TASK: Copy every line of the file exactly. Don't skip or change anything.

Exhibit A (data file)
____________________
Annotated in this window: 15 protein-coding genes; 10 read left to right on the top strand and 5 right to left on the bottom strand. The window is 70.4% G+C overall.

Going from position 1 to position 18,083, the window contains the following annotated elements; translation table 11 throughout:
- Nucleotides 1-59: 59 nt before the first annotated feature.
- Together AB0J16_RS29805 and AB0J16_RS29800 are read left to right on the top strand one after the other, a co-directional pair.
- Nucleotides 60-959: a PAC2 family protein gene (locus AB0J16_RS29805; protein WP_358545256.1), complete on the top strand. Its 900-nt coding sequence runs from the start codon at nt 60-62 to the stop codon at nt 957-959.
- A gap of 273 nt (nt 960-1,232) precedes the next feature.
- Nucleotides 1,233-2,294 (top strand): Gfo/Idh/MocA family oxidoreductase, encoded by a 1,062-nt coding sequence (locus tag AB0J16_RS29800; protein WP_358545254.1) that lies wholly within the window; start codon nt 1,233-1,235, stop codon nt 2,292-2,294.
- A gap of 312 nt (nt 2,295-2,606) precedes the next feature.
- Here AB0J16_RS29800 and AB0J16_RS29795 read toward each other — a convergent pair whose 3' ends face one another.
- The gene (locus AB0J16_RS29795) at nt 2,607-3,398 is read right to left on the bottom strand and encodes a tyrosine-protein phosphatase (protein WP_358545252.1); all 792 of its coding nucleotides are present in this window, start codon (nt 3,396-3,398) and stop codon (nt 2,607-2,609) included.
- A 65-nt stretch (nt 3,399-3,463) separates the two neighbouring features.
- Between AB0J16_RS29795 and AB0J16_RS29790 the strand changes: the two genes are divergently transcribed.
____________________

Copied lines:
Annotated in this window: 15 protein-coding genes; 10 read left to right on the top strand and 5 right to left on the bottom strand. The window is 70.4% G+C overall.

Going from position 1 to position 18,083, the window contains the following annotated elements; translation table 11 throughout:
- Nucleotides 1-59: 59 nt before the first annotated feature.
- Together AB0J16_RS29805 and AB0J16_RS29800 are read left to right on the top strand one after the other, a co-directional pair.
- Nucleotides 60-959: a PAC2 family protein gene (locus AB0J16_RS29805; protein WP_358545256.1), complete on the top strand. Its 900-nt coding sequence runs from the start codon at nt 60-62 to the stop codon at nt 957-959.
- A gap of 273 nt (nt 960-1,232) precedes the next feature.
- Nucleotides 1,233-2,294 (top strand): Gfo/Idh/MocA family oxidoreductase, encoded by a 1,062-nt coding sequence (locus tag AB0J16_RS29800; protein WP_358545254.1) that lies wholly within the window; start codon nt 1,233-1,235, stop codon nt 2,292-2,294.
- A gap of 312 nt (nt 2,295-2,606) precedes the next feature.
- Here AB0J16_RS29800 and AB0J16_RS29795 read toward each other — a convergent pair whose 3' ends face one another.
- The gene (locus AB0J16_RS29795) at nt 2,607-3,398 is read right to left on the bottom strand and encodes a tyrosine-protein phosphatase (protein WP_358545252.1); all 792 of its coding nucleotides are present in this window, start codon (nt 3,396-3,398) and stop codon (nt 2,607-2,609) included.
- A 65-nt stretch (nt 3,399-3,463) separates the two neighbouring features.
- Between AB0J16_RS29795 and AB0J16_RS29790 the strand changes: the two genes are divergently transcribed.